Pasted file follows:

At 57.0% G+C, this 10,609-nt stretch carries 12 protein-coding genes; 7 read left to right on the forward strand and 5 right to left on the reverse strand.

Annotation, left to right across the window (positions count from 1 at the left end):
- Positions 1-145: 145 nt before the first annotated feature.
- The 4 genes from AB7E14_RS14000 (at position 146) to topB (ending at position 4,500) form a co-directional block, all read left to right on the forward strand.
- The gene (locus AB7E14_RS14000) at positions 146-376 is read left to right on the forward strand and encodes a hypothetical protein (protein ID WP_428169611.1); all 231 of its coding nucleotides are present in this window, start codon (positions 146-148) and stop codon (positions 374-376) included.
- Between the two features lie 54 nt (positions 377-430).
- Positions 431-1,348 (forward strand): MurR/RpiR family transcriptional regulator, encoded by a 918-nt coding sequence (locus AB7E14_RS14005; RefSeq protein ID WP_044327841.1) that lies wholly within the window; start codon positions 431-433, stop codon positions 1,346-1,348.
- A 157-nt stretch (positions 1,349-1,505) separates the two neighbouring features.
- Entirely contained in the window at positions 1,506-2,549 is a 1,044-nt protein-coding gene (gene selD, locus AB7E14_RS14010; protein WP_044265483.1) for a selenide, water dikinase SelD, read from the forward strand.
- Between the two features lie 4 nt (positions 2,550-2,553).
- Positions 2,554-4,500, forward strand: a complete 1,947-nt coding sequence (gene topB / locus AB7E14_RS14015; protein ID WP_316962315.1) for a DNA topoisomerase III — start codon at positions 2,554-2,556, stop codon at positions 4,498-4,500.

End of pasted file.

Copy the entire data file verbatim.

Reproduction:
At 57.0% G+C, this 10,609-nt stretch carries 12 protein-coding genes; 7 read left to right on the forward strand and 5 right to left on the reverse strand.

Annotation, left to right across the window (positions count from 1 at the left end):
- Positions 1-145: 145 nt before the first annotated feature.
- The 4 genes from AB7E14_RS14000 (at position 146) to topB (ending at position 4,500) form a co-directional block, all read left to right on the forward strand.
- The gene (locus AB7E14_RS14000) at positions 146-376 is read left to right on the forward strand and encodes a hypothetical protein (protein ID WP_428169611.1); all 231 of its coding nucleotides are present in this window, start codon (positions 146-148) and stop codon (positions 374-376) included.
- Between the two features lie 54 nt (positions 377-430).
- Positions 431-1,348 (forward strand): MurR/RpiR family transcriptional regulator, encoded by a 918-nt coding sequence (locus AB7E14_RS14005; RefSeq protein ID WP_044327841.1) that lies wholly within the window; start codon positions 431-433, stop codon positions 1,346-1,348.
- A 157-nt stretch (positions 1,349-1,505) separates the two neighbouring features.
- Entirely contained in the window at positions 1,506-2,549 is a 1,044-nt protein-coding gene (gene selD, locus AB7E14_RS14010; protein WP_044265483.1) for a selenide, water dikinase SelD, read from the forward strand.
- Between the two features lie 4 nt (positions 2,550-2,553).
- Positions 2,554-4,500, forward strand: a complete 1,947-nt coding sequence (gene topB / locus AB7E14_RS14015; protein ID WP_316962315.1) for a DNA topoisomerase III — start codon at positions 2,554-2,556, stop codon at positions 4,498-4,500.